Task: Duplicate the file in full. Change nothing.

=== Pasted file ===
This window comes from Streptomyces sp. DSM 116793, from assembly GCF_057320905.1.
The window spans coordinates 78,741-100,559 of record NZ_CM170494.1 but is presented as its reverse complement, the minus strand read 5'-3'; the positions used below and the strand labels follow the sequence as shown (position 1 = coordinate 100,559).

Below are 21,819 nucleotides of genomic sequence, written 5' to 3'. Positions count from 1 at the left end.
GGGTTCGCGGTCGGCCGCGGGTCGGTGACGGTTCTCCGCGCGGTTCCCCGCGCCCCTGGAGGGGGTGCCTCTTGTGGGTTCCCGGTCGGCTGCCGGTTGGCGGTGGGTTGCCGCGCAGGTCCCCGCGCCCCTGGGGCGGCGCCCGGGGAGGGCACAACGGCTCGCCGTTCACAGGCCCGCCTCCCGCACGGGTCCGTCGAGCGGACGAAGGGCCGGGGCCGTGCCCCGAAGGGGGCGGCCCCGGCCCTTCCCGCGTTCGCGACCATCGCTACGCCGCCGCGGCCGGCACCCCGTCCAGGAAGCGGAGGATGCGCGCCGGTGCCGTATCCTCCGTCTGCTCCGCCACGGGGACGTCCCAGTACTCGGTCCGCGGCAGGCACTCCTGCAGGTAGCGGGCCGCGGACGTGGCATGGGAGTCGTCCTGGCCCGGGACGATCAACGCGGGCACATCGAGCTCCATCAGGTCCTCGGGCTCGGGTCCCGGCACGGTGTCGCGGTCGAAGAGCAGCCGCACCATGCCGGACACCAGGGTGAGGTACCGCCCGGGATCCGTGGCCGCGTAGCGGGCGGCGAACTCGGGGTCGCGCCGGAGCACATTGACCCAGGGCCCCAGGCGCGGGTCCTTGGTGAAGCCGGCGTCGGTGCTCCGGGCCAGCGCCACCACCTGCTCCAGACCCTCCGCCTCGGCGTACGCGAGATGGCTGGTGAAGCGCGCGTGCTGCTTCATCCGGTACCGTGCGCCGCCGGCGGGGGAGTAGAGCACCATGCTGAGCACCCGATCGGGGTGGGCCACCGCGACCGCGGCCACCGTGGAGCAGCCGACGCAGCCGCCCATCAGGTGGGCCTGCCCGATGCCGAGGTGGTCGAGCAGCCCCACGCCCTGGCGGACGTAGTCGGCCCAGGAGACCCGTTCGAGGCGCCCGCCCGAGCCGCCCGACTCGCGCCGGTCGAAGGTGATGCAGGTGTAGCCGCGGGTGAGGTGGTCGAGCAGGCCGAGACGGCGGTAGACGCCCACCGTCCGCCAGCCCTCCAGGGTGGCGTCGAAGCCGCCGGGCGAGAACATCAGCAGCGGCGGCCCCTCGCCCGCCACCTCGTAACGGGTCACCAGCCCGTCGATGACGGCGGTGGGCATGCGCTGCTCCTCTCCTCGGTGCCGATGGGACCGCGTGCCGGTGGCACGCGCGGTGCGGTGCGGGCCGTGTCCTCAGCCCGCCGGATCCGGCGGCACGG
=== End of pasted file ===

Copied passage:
This window comes from Streptomyces sp. DSM 116793, from assembly GCF_057320905.1.
The window spans coordinates 78,741-100,559 of record NZ_CM170494.1 but is presented as its reverse complement, the minus strand read 5'-3'; the positions used below and the strand labels follow the sequence as shown (position 1 = coordinate 100,559).

Below are 21,819 nucleotides of genomic sequence, written 5' to 3'. Positions count from 1 at the left end.
GGGTTCGCGGTCGGCCGCGGGTCGGTGACGGTTCTCCGCGCGGTTCCCCGCGCCCCTGGAGGGGGTGCCTCTTGTGGGTTCCCGGTCGGCTGCCGGTTGGCGGTGGGTTGCCGCGCAGGTCCCCGCGCCCCTGGGGCGGCGCCCGGGGAGGGCACAACGGCTCGCCGTTCACAGGCCCGCCTCCCGCACGGGTCCGTCGAGCGGACGAAGGGCCGGGGCCGTGCCCCGAAGGGGGCGGCCCCGGCCCTTCCCGCGTTCGCGACCATCGCTACGCCGCCGCGGCCGGCACCCCGTCCAGGAAGCGGAGGATGCGCGCCGGTGCCGTATCCTCCGTCTGCTCCGCCACGGGGACGTCCCAGTACTCGGTCCGCGGCAGGCACTCCTGCAGGTAGCGGGCCGCGGACGTGGCATGGGAGTCGTCCTGGCCCGGGACGATCAACGCGGGCACATCGAGCTCCATCAGGTCCTCGGGCTCGGGTCCCGGCACGGTGTCGCGGTCGAAGAGCAGCCGCACCATGCCGGACACCAGGGTGAGGTACCGCCCGGGATCCGTGGCCGCGTAGCGGGCGGCGAACTCGGGGTCGCGCCGGAGCACATTGACCCAGGGCCCCAGGCGCGGGTCCTTGGTGAAGCCGGCGTCGGTGCTCCGGGCCAGCGCCACCACCTGCTCCAGACCCTCCGCCTCGGCGTACGCGAGATGGCTGGTGAAGCGCGCGTGCTGCTTCATCCGGTACCGTGCGCCGCCGGCGGGGGAGTAGAGCACCATGCTGAGCACCCGATCGGGGTGGGCCACCGCGACCGCGGCCACCGTGGAGCAGCCGACGCAGCCGCCCATCAGGTGGGCCTGCCCGATGCCGAGGTGGTCGAGCAGCCCCACGCCCTGGCGGACGTAGTCGGCCCAGGAGACCCGTTCGAGGCGCCCGCCCGAGCCGCCCGACTCGCGCCGGTCGAAGGTGATGCAGGTGTAGCCGCGGGTGAGGTGGTCGAGCAGGCCGAGACGGCGGTAGACGCCCACCGTCCGCCAGCCCTCCAGGGTGGCGTCGAAGCCGCCGGGCGAGAACATCAGCAGCGGCGGCCCCTCGCCCGCCACCTCGTAACGGGTCACCAGCCCGTCGATGACGGCGGTGGGCATGCGCTGCTCCTCTCCTCGGTGCCGATGGGACCGCGTGCCGGTGGCACGCGCGGTGCGGTGCGGGCCGTGTCCTCAGCCCGCCGGATCCGGCGGCACGG